The hypothesis is valid as long the evidence does not call its validity into question. During that process the interpretation becomes increasingly accurate, and a complex picture of the subject matter is built up.
The shortcoming of this process is that it can only produce varying degrees of plausibility; instead of being rigorous and delivering a precise prediction as a model in mainstream economics. The final stage of the process is actually building the model, taking the form of pattern models. "The institutionalist paradigm focuses upon...a holistic and evolutionary view of the structure-behavior-performance of the economy…in a system of general interdependence or cumulative causation". This definition could also serve as a summary of holism.116 126.96.36.199. Pattern models Pattern models seek to explain human behavior within its institutional and cultural context. This type of model is sometimes also called ―concatenated‖, in contrast to hierarchical, formal models.117 Abraham Kaplan defines a concatenated theory as one ―whose component laws enter into a network of relations so as to constitute an identifiable configuration or pattern‖.118 A pattern model consists of components forming a particular pattern, which in this context means it shapes a social reality described in its natural setting. A specific pattern can also be conceived as a culture whose components tend towards some central point, namely an institution. Emphasis is placed on interrelationships within a system.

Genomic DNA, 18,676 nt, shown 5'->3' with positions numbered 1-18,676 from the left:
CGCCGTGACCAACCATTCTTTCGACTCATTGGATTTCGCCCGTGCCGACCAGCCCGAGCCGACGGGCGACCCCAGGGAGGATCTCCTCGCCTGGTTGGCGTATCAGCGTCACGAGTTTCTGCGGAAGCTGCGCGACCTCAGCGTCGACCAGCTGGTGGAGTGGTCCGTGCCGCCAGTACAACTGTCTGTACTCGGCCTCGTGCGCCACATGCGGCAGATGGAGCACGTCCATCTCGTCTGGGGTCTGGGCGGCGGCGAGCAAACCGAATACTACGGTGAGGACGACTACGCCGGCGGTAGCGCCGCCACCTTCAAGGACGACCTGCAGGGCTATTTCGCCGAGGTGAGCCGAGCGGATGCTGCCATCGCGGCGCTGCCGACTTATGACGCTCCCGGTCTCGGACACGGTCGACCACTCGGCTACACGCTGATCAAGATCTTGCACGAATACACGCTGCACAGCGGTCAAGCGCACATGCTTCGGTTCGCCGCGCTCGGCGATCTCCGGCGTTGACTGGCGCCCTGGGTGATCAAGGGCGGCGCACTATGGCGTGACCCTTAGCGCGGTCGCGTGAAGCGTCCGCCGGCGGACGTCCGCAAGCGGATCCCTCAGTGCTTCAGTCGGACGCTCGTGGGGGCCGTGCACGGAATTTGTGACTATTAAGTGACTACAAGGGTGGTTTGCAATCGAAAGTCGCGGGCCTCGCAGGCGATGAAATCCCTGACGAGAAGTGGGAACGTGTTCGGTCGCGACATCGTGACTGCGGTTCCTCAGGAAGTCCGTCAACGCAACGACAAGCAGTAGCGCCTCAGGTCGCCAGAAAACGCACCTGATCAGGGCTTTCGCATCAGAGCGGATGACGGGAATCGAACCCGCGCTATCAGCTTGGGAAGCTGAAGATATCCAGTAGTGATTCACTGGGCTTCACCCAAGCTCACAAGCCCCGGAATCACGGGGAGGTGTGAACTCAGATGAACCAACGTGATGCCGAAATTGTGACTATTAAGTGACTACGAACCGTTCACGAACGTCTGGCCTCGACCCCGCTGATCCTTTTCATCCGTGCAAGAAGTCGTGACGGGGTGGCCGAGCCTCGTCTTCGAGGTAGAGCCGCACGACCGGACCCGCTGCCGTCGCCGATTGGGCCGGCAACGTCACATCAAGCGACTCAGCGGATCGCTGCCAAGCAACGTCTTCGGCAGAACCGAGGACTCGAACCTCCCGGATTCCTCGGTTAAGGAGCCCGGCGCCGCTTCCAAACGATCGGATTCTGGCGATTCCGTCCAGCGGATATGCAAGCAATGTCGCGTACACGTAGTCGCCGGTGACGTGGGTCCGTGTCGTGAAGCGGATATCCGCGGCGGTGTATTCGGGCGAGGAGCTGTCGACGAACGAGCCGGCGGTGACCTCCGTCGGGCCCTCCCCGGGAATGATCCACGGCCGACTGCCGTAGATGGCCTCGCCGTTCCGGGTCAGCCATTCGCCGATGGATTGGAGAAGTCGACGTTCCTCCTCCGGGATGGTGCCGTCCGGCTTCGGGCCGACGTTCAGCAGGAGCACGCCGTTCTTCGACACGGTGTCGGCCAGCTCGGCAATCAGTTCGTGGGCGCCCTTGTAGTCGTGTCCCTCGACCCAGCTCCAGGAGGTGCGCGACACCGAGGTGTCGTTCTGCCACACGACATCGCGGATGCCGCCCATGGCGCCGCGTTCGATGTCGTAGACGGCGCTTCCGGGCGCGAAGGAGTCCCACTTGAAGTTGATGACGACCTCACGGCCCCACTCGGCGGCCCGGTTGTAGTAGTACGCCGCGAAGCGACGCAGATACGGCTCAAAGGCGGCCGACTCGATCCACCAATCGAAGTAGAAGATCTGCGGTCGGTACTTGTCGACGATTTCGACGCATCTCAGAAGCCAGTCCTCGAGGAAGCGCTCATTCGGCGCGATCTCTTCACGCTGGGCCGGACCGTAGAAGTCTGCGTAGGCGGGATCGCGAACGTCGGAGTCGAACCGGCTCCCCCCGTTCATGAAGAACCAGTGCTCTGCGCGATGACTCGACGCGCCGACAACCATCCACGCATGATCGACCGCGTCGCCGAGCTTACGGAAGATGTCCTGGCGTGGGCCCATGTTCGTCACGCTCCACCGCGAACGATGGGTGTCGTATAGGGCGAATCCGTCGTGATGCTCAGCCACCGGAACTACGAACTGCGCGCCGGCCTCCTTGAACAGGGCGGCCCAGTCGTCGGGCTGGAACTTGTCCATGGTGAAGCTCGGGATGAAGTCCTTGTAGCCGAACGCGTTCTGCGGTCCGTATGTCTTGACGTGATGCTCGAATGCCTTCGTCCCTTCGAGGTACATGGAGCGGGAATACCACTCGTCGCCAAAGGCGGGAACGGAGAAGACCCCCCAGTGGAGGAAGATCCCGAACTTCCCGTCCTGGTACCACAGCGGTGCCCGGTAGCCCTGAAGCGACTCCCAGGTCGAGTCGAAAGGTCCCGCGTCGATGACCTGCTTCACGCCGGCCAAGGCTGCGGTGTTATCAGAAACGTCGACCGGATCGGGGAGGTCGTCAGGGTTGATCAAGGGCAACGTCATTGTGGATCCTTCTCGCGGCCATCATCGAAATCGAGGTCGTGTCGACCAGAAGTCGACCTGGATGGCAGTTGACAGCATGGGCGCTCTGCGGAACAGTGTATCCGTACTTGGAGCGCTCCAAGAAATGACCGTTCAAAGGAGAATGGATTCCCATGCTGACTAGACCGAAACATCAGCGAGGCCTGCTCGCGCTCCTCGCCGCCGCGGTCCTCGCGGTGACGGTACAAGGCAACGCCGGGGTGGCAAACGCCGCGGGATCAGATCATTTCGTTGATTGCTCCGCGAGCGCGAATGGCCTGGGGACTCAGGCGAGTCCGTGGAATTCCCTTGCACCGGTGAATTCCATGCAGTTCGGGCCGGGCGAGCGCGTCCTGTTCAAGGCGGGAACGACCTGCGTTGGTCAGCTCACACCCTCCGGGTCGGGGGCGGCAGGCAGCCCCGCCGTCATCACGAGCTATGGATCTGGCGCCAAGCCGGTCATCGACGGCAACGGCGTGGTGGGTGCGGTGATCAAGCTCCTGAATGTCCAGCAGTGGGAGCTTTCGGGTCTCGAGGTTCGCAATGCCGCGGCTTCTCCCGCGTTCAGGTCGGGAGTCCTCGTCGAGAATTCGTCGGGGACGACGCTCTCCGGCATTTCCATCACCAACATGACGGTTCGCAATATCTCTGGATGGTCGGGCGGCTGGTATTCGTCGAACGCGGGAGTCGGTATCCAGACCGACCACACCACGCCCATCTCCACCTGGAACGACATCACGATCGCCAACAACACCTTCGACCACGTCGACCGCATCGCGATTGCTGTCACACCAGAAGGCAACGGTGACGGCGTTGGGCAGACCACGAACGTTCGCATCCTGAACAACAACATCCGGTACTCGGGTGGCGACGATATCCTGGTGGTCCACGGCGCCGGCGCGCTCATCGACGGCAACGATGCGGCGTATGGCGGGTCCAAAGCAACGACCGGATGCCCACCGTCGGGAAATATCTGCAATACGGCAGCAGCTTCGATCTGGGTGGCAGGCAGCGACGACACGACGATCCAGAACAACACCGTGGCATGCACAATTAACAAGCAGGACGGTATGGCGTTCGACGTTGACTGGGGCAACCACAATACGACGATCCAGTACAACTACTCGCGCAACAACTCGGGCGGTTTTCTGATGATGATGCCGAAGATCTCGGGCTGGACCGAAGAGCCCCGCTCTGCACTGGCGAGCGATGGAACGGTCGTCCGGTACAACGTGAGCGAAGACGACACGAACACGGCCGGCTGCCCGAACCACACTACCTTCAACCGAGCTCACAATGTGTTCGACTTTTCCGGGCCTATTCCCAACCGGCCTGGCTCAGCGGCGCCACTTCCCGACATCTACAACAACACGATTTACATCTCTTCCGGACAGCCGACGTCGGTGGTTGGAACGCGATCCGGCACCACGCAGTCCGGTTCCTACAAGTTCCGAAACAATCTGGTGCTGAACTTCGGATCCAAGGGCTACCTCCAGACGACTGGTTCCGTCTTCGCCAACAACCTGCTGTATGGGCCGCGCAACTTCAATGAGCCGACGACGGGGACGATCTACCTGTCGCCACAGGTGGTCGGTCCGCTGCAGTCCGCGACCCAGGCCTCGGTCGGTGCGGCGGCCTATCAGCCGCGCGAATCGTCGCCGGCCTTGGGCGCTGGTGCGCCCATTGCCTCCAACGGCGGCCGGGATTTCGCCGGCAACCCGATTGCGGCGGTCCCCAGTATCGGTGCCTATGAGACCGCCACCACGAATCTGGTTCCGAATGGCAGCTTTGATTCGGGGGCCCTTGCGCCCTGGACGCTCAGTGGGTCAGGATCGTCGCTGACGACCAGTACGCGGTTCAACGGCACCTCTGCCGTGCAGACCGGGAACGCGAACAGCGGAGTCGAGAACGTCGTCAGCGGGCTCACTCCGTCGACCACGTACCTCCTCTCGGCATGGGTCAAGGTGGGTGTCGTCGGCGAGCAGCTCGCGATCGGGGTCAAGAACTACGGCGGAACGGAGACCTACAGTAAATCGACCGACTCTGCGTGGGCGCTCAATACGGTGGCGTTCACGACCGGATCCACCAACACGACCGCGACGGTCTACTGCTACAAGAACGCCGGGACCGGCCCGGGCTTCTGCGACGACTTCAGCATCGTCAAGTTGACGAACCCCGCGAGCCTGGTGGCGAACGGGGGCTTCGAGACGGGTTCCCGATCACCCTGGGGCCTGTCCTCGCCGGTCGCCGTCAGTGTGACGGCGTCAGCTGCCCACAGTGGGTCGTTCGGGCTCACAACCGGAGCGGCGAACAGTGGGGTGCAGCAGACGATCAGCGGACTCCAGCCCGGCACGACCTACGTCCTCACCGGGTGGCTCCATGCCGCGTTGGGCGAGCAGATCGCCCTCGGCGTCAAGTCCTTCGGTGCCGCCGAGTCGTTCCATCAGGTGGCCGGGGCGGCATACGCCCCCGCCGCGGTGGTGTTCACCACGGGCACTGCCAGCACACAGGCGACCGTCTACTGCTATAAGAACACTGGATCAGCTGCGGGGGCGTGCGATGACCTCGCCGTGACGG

Wilber, 1978, p. 73.
Kaplan, 1964, p. 298.